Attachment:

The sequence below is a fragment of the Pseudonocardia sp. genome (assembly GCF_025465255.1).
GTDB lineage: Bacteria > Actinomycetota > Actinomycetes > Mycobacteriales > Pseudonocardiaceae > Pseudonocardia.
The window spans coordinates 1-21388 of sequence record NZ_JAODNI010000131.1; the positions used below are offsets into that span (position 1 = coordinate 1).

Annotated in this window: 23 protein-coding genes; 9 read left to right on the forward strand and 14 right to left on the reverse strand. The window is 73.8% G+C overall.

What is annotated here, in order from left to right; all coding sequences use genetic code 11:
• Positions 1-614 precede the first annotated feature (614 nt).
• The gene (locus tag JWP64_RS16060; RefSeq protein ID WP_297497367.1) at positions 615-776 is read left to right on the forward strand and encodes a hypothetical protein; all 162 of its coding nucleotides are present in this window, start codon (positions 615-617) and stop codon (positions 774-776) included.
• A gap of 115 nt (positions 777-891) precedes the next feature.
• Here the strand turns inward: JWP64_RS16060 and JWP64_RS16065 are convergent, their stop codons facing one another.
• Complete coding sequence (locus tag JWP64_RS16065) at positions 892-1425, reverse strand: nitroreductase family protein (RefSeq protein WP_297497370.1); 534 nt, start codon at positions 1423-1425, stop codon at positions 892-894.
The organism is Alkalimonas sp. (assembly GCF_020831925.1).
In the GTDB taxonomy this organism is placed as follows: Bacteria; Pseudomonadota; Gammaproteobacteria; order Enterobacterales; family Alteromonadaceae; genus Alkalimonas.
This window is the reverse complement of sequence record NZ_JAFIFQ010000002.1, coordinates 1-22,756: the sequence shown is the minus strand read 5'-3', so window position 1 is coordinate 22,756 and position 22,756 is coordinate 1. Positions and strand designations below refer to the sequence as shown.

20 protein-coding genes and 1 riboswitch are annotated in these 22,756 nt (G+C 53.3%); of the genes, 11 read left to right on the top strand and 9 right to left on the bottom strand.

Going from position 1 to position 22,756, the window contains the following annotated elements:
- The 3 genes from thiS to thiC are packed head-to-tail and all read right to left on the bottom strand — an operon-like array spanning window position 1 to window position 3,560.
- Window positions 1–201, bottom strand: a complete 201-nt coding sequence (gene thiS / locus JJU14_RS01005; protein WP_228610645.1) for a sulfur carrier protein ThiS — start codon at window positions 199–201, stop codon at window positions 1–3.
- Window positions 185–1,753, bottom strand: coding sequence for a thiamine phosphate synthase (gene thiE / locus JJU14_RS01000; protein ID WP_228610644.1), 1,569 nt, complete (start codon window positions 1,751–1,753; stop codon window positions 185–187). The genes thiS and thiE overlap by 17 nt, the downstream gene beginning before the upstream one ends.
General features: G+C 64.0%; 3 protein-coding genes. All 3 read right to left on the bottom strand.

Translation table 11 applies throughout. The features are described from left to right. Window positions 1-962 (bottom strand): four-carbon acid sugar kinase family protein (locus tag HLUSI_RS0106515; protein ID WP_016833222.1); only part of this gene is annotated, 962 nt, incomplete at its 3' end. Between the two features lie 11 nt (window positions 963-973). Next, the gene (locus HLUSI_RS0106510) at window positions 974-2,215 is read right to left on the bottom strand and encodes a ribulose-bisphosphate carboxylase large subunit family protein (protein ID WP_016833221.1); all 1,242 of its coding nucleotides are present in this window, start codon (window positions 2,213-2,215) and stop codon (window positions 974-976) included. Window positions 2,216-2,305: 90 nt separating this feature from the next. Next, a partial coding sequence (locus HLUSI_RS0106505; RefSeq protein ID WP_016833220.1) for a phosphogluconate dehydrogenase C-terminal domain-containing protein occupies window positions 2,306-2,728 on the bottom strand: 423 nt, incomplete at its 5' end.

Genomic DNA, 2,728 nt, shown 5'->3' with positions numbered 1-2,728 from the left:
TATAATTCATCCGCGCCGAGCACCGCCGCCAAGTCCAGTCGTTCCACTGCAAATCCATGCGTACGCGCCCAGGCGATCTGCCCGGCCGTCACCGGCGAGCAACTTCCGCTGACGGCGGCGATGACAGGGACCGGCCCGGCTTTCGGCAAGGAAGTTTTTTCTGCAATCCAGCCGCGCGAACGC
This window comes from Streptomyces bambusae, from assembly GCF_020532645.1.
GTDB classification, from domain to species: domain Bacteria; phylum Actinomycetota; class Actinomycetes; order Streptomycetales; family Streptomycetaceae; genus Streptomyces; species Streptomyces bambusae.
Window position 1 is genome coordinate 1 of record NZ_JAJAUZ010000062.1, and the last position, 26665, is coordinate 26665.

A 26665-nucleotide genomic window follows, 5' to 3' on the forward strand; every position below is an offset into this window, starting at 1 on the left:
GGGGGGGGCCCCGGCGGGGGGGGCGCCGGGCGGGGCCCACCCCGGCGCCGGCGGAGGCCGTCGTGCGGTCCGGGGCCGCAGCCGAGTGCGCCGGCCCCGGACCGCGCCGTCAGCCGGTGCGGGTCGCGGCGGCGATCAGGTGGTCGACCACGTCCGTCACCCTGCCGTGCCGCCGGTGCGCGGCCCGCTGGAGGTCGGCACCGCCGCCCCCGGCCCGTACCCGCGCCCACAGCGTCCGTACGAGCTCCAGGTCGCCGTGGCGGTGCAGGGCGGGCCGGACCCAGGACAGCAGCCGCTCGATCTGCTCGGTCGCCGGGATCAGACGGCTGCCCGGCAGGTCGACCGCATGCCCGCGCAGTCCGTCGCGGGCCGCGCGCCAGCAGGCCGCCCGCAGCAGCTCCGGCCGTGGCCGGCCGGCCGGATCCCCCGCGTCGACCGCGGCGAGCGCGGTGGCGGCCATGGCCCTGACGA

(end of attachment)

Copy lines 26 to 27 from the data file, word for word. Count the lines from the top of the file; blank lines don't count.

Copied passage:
A 26665-nucleotide genomic window follows, 5' to 3' on the forward strand; every position below is an offset into this window, starting at 1 on the left:
GGGGGGGGCCCCGGCGGGGGGGGCGCCGGGCGGGGCCCACCCCGGCGCCGGCGGAGGCCGTCGTGCGGTCCGGGGCCGCAGCCGAGTGCGCCGGCCCCGGACCGCGCCGTCAGCCGGTGCGGGTCGCGGCGGCGATCAGGTGGTCGACCACGTCCGTCACCCTGCCGTGCCGCCGGTGCGCGGCCCGCTGGAGGTCGGCACCGCCGCCCCCGGCCCGTACCCGCGCCCACAGCGTCCGTACGAGCTCCAGGTCGCCGTGGCGGTGCAGGGCGGGCCGGACCCAGGACAGCAGCCGCTCGATCTGCTCGGTCGCCGGGATCAGACGGCTGCCCGGCAGGTCGACCGCATGCCCGCGCAGTCCGTCGCGGGCCGCGCGCCAGCAGGCCGCCCGCAGCAGCTCCGGCCGTGGCCGGCCGGCCGGATCCCCCGCGTCGACCGCGGCGAGCGCGGTGGCGGCCATGGCCCTGACGA